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Making It Up as You Go Along

ABSTRACT
The author reflects on his career as an experimental musician, both in the early improvisational group
Gentle Fire and in later work, including his membership in British Summer Time Ends and Kahondo Style.
He discusses some of the common threads running throughout his work, such as surreal juxtpositions,
random processes and constant invention and transformation.

Although this text is written and read in a linear form, in truth I would prefer it if it were
in an interactive medium. To me the thoughts in it are floating: memories, reflections that
have a multiplicity of ways of connecting with one another that have nothing to do with
linearity. I would like it if the reader were to browse through it whatever way they liked,
making their own connections.

In the mid-1950s, when I was six, we moved out of the prefab [1] my parents had been
given after the war into a house they had bought. The prefab had been decorated in cream
and dull green, all the furniture had been “utility”[2]---grey, beige, more cream and dull
green.

My parents redecorated our new house with wallpaper and drapes in patterns and colors
based on Miró and Picasso and bought chairs made of woven red plastic, a new
television, wire racks with bobble feet, Swedish furniture. Suddenly everything was
colourful and had interesting shapes and patterns. After the austerity of the postwar years
this was magical to me.

I imagine many of my generation had some similar experience.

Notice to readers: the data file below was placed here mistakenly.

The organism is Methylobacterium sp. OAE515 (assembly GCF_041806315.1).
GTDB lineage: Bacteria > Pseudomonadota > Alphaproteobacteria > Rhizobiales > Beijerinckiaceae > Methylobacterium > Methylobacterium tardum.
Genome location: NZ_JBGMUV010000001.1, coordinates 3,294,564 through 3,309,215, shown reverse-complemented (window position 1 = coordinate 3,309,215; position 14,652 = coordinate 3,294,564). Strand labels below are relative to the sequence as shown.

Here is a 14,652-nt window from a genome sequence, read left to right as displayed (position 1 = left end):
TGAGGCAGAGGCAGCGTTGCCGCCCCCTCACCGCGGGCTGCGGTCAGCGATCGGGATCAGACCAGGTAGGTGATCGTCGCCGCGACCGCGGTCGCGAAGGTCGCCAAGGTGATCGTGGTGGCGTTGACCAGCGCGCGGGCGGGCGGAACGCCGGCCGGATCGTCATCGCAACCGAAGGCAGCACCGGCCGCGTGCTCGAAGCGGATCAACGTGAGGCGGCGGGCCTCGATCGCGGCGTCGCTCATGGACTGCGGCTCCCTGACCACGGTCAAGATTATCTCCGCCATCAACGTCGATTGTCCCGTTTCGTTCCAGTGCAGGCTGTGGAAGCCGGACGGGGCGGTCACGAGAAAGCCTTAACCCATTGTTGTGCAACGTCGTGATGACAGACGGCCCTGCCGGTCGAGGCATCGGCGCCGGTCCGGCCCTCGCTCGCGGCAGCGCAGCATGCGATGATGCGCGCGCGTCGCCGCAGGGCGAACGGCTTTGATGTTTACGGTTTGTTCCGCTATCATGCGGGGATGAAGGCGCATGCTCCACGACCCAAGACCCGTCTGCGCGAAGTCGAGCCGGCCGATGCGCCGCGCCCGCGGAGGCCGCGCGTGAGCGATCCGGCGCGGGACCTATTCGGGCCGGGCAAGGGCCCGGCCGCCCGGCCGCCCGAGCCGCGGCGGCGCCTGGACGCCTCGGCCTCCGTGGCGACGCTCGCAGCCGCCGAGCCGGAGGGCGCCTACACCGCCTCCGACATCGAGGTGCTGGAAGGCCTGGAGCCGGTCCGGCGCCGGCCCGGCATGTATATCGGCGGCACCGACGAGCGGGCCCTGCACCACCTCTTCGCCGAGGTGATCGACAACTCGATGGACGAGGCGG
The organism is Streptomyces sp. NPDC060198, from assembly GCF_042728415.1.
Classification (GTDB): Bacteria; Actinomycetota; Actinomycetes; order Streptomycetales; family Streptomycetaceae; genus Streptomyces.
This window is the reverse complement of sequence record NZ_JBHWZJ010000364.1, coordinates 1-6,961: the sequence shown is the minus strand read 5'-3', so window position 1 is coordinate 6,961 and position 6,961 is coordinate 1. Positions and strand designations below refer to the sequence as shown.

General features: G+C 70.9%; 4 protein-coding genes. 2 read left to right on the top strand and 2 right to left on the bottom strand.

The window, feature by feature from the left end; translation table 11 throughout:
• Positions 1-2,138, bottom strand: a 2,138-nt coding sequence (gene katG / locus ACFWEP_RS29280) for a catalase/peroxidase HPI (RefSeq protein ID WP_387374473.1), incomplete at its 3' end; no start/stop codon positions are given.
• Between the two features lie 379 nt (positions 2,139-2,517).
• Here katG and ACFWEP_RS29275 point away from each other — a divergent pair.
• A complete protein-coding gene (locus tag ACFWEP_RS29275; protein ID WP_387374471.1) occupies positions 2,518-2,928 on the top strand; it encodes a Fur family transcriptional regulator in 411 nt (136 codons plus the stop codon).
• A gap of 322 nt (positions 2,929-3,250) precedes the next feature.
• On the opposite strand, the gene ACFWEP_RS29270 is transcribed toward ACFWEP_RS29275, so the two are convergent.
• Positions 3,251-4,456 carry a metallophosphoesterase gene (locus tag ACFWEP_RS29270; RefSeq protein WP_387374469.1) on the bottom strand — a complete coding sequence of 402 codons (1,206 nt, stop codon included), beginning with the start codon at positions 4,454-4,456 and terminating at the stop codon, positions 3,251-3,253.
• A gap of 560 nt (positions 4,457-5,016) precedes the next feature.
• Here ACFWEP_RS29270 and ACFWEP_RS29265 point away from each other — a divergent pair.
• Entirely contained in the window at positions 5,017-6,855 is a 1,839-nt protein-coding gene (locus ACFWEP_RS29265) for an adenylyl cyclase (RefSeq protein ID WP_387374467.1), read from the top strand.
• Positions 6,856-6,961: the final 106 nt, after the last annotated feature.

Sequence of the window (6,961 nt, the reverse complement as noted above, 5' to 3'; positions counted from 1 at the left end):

Our old kitchen table ended up in the yard. It was a plain wood table with a white
enamelled steel top that fitted over the wooden top (nowadays it would be a treasure). I
guess my father chopped up the table for firewood---anyway the enamel metal top was
left to rust. I found that if I dragged it over the concrete of the yard it made a most
wonderful sound, an uproar of glassy screeching and metallic roaring that engulfed me. It
drove my mother and the neighbours crazy, but I couldn’t stop, I couldn’t get enough of
it. . . . This is my first musical memory.

In 1968 Hugh Davies [3] asked Richard Bernas [4] and myself to do a series of concerts
at the Arts Lab. We had a great time clambering over the junkies in the foyer to the
performance space, where we would play pieces by Cage and Wolff, by ourselves and
with our friends, on whatever we could lay our hands on: sheets of glass, car parts, pots
from the kitchen at home. One time my parents picked up that Richard was going to play